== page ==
Thursday, November 26, 2009

The Mystery Accipiter Plus A Washington Square Park Red-tail Update

Photo by Karen Anne Kolling

For some time now Karen Kolling, observer of her Gonzo Deck in Rhode Island has been attempting to get a photograph of her yearly hawk visitors--


Finally, photos of the hawk (s) that visits my deck once a year or so. In the photos he's perched on a Japanese maple.

No idea what kind of hawk he is? For size, that rod in front of him is about four inches of a window crank and it's about two feet in front of him.

Also, the foxes are back. Two small ones were on the deck early this morning when it was still dark.


Congratulations on getting the photos! As to what kind of hawk, check out that somewhat hyper-thyroid-ish look to the bird's face. That taken with what I'd take is a long tail, makes me think immature Accipiter.

Here is a crop of the bird's head. It doesn't appear smallish and very round compared to the body, so not a Sharp-shinned Hawk. Though it does have a white brow which a Cooper's immature doesn't have much in the way of--- Hmm. Those two are usually the two Accipiters that we're attempting to tell apart as Goshawks are scarce and getting more scarce all the time. Could this be an immature Northern Goshawk? Is the white brow stripe bold enough? The specific field marks for an immature Goshawk are a bold white brow stripe and irregular banding of the dark tail bands.

Anyone have a good familiarity with Goshawks?


FROM HILARY, Washington Square Park Red-tail Observer

If you go to the park, look up at the hollow steel cross on top of the Judson Memorial Church on the south side of the park. The hawk was there this afternoon (11/21) at approximately 2:00 p.m. And blogger Zach has pictures posted of a hawk in the same location.

I heard what I thought sounded like an American Kestrel and when I looked up, a smaller bird swooped down on the hawk sitting on top of the cross before flying away from the park. However, it happened very quickly, so please take the kestrel ID with the caveats that a) I went to the park not expecting to see raptors! and b) I did not have bins... The RTH was perched the entire time I watched (about 20 minutes), keeping an eye on the very busy park with breaks for preening.

Many thanks Hilary for update!

And I haven't forgotten about talking about Owl feathers....honest.

Donegal Browne

Happy First Snow Storm...and Thanksgiving too!

Monday, November 23, 2009

Do Great Horned Owls Really Eat Cats? (Yes but only small ones, so another reason to keep Kitty in the house beyond songbird munching.)

The Great Horned Owl, Bubo virginianus, currently of Central Park, having a last minute nap before fly-0ut.

The other day I wondered if this Great Horned Owl might have a connection with the Great Horns in The New York Botanical Garden. After looking into it I found out that Great Horned Owls don't migrate but rather tend to stay within their limited hunting range of choice year round. I'd just assumed previously that the Great Horned Owl visitors we get in Central Park from time to time were migrating but as they don't migrate (though they will move to the next area of adequate prey in times of a dearth, but that isn't considered true migration) these owls may well be from our area.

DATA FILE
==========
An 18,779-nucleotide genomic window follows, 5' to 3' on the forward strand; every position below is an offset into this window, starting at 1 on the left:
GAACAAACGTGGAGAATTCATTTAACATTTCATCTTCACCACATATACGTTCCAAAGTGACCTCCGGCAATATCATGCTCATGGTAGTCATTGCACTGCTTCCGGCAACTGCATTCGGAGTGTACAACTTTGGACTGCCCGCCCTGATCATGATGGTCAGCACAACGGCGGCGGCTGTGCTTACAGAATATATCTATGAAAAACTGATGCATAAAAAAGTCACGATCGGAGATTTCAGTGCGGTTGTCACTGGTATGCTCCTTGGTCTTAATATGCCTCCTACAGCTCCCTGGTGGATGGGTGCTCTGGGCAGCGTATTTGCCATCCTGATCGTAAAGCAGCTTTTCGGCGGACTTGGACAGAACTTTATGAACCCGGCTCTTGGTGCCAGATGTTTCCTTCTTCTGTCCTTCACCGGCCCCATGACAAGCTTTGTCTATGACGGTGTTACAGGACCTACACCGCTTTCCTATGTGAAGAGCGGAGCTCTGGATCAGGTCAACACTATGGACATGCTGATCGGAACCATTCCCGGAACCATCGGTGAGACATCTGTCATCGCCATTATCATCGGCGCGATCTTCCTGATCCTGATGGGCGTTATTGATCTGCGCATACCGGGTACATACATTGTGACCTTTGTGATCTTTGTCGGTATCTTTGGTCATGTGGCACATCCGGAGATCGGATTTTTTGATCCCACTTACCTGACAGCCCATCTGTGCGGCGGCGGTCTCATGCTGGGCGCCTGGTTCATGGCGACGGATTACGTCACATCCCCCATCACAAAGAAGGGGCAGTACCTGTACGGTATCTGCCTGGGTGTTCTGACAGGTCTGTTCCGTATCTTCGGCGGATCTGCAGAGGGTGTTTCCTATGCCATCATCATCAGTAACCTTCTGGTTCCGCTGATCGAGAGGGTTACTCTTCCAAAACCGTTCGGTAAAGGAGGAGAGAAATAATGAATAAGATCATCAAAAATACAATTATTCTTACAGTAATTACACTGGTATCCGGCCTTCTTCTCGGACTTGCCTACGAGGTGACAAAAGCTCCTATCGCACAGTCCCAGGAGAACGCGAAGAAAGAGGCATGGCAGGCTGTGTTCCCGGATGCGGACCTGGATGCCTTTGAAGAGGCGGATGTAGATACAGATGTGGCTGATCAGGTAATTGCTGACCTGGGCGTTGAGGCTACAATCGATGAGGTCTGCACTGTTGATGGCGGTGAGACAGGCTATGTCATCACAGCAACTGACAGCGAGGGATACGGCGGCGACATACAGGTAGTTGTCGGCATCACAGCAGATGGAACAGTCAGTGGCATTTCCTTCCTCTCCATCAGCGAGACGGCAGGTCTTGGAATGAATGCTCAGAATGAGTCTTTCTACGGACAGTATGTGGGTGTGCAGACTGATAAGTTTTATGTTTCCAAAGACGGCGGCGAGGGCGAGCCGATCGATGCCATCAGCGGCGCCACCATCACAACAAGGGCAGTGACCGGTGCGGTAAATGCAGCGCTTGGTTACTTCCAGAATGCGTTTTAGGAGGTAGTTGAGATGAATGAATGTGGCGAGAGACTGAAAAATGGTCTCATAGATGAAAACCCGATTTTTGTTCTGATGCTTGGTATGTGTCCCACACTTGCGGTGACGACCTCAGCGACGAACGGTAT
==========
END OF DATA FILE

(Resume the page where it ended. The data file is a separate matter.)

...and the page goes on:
Late fall is the time of year when young GHOs leave their parents and strike out on their own so these young owls may be the ones that Central Park hosts.

This non-migratory adaptation is considered rather remarkable as it is so rare in birds occupying GHO habitat types.

Speaking of which, how does one tell the age of a Great Horned Owl. The question came up the other day while watching the owl. The answer- you can't. Once a GHO is wearing adult plumage there is no way to discern its age. Typically the females are larger. An adult GHO is anywhere from 18 to 25 inches. The females weighing in at 3 to 4 and a half pounds, with the males typically 2 to 3 and a half pounds.

I also discovered that 90% of young GHOs that are banded on the nest and then recovered later in life have been found to have moved less then 80 kms from their natal area. So it is possible that the Great Horned Owl currently in Central Park has some relationship to those in the NYBG.

Typical Great Horned Owl prey includes- rodents of various sizes, song birds, geese, adult turkeys, small cats (Kitty should stay in the house anyway.), skunks, beavers, porcupines, beavers, snakes, Grouse, muskrats, eels, squirrels, rabbits and variety of other things that they can manage to nail.

They don't always get off scott free from these encounters with prey but have been found killed or severely injured by porcupines, skunks, snakes and other intended meals.



Take a Safari on the Subway

Courtesy of
The urban chickens occupy two areas in Corona Park

Safari 7 is a self-guilded tour o urban animal life along New York City's No. 7 Subway line. traveling from Manhattan's dense core, under the East Rier and into Queens, the nation"s most ethnically diverse county, we hope you can use Safari 7's resources to better understand the complexity,biodiversity, conflicts, and potentials of our urban ecosystems.

Sunday, November 22, 2009